Integrating Nutrition into Multi-Sectoral Programming in Somalia: Best Practices and Opportunities

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Kyallo, Florence, Abdullahi Leila, Farah Mohamed, Hussein Hassan, Rithaa Gilbert

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Published: 8 March 2021 | Article Type :

Abstract

Background: According to the Somalia Demographic Health Survey 2020, 28% of children below five years are stunted, with regional disparity ranging from 12.3% in Somaliland to 38.9% in South West. The contributing factors to the high prevalence of acute malnutrition include high morbidity, low immunization, low vitamin-A supplementation, poor infant and childcare practices and food insecurity. To tackle the immediate and underlying determinants of malnutrition, it is fundamental to integrate nutrition interventions through multi-sectoral programming as opposed to single interventions. This study investigated the potential of integration of nutrition with health, agriculture, education, social protection, water sanitation and hygiene in Somalia. The objective of the study was to generate evidence on integration models, best practices, drivers, and opportunities for improvement to inform learning for multi-sectoral programming for integrated nutrition interventions in the Country.

Methods: Primary data was collected through Key Informant Interviews with selected respondents of various stakeholders in Somalia. The key informants were identified through a consultative process facilitated by the Office of the Prime Minister. Qualitative data from key informant interviews was analyzed into common themes, from which inferences were made and conclusions were drawn.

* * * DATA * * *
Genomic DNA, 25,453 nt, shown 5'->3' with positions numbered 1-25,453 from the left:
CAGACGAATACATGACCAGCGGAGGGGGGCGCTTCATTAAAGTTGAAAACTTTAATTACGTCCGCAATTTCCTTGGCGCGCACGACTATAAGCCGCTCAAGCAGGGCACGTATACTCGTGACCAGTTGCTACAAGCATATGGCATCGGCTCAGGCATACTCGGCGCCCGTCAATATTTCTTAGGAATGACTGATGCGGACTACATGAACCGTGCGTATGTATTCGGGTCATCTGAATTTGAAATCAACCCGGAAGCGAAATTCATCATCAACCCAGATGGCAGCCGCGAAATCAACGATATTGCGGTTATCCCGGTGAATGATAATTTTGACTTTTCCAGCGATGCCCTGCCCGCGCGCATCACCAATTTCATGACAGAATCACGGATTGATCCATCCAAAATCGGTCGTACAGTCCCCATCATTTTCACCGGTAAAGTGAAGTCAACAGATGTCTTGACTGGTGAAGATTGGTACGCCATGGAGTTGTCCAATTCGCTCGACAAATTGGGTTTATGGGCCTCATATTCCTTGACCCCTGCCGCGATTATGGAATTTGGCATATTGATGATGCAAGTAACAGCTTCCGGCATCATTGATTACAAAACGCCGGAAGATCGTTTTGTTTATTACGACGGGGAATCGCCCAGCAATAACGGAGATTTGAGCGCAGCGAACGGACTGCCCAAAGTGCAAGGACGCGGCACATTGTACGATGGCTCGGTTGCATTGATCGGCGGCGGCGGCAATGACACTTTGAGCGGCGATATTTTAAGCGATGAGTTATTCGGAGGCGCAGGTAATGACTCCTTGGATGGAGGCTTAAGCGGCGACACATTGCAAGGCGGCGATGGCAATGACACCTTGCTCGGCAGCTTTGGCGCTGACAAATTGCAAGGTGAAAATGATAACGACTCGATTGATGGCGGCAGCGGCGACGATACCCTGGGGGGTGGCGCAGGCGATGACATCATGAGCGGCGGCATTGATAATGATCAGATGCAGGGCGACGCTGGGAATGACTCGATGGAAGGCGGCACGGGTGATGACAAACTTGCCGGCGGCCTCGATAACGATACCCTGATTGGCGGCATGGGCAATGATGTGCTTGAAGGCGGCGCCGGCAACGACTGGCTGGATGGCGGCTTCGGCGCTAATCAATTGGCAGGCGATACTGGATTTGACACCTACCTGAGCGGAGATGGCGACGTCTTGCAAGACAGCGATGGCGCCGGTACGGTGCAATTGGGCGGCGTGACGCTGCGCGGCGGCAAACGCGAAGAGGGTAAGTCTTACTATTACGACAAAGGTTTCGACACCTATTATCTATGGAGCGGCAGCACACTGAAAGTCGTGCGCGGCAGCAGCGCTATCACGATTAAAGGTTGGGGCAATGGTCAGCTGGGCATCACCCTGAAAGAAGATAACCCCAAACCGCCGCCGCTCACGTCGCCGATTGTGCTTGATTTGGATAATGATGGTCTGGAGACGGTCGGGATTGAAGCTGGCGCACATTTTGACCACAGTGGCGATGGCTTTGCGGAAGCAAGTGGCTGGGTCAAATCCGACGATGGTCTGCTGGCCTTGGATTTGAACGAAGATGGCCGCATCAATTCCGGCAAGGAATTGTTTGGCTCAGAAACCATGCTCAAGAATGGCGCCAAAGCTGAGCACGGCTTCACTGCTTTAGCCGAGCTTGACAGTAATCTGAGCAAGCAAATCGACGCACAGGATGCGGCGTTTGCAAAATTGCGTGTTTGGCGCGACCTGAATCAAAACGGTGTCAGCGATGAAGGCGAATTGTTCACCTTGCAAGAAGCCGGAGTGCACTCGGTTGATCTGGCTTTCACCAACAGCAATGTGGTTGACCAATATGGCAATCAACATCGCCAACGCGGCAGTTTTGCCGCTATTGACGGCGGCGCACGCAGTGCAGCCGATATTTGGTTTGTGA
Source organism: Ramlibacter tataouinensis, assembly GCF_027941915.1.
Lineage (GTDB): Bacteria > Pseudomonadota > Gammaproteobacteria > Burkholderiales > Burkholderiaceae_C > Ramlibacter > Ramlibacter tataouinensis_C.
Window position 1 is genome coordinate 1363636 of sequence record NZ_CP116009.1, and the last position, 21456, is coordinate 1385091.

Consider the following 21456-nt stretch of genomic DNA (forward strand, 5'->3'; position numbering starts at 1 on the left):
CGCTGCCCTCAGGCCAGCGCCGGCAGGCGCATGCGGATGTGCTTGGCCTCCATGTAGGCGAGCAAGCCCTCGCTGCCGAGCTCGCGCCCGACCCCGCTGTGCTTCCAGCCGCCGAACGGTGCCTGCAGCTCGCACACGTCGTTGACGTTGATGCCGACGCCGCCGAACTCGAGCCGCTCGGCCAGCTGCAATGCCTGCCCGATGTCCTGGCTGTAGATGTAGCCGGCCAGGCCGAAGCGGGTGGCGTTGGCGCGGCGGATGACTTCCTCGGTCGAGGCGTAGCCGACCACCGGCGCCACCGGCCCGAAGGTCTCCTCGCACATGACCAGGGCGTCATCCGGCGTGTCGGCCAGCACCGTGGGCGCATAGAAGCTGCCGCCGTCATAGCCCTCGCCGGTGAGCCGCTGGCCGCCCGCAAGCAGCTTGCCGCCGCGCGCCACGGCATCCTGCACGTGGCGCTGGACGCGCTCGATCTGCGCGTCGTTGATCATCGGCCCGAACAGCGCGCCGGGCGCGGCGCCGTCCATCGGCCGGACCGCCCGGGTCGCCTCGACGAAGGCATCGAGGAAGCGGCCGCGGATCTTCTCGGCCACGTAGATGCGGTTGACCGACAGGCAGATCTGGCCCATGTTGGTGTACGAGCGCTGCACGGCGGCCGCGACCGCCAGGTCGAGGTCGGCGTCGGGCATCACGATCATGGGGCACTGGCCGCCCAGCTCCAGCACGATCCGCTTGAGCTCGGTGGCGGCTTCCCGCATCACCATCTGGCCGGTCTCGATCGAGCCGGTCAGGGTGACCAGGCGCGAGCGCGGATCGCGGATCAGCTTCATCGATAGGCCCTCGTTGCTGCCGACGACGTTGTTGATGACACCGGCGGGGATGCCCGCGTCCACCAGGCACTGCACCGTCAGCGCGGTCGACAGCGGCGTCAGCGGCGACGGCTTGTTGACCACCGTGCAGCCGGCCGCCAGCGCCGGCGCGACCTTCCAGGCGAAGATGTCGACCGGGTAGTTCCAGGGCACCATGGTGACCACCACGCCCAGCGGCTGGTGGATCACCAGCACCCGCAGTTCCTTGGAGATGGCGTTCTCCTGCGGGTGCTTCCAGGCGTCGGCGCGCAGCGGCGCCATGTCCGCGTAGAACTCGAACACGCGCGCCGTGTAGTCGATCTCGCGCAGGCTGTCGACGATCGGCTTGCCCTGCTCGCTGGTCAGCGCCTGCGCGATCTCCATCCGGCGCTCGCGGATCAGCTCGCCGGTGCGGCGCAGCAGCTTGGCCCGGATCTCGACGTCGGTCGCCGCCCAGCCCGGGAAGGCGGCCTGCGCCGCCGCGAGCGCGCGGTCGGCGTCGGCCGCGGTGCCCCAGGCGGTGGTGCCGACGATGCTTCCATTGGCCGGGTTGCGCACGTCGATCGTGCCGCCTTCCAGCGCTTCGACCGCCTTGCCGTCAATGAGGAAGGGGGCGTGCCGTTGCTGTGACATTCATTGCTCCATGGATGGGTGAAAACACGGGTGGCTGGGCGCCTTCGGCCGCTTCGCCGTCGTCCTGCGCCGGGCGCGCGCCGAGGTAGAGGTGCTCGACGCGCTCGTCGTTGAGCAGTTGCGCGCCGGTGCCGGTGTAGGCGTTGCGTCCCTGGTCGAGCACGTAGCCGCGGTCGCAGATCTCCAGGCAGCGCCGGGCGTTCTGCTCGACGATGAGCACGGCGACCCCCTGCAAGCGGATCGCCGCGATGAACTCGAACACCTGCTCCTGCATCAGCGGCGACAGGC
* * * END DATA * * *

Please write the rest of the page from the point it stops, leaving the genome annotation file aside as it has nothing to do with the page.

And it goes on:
Results: Nutrition interventions are well integrated with health, agriculture, education, water, sanitation and hygiene interventions in Somalia. However, most in Somalia were implemented with a humanitarian lens and not a nutrition lens. The main enablers of nutrition integration include political goodwill, conducive policy environment, readily available data, community participation and external support. However, there are barriers to integration such as lack of inter-sectoral coordination, inadequate technical and financial resources, short-term emergency projects, sociocultural practices hindering women empowerment and insecurity. 

Conclusions: The government should provide policy direction on nutrition integration into multi-sectoral programming with a keen focus on sustainable interventions. 

Keywords: nutrition, nutrition intervention, multi-sectoral programming, Somalia

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Kyallo, Florence, Abdullahi Leila, Farah Mohamed, Hussein Hassan, Rithaa Gilbert. (2021-03-08). "Integrating Nutrition into Multi-Sectoral Programming in Somalia: Best Practices and Opportunities." *Volume 5*, 1, 25-31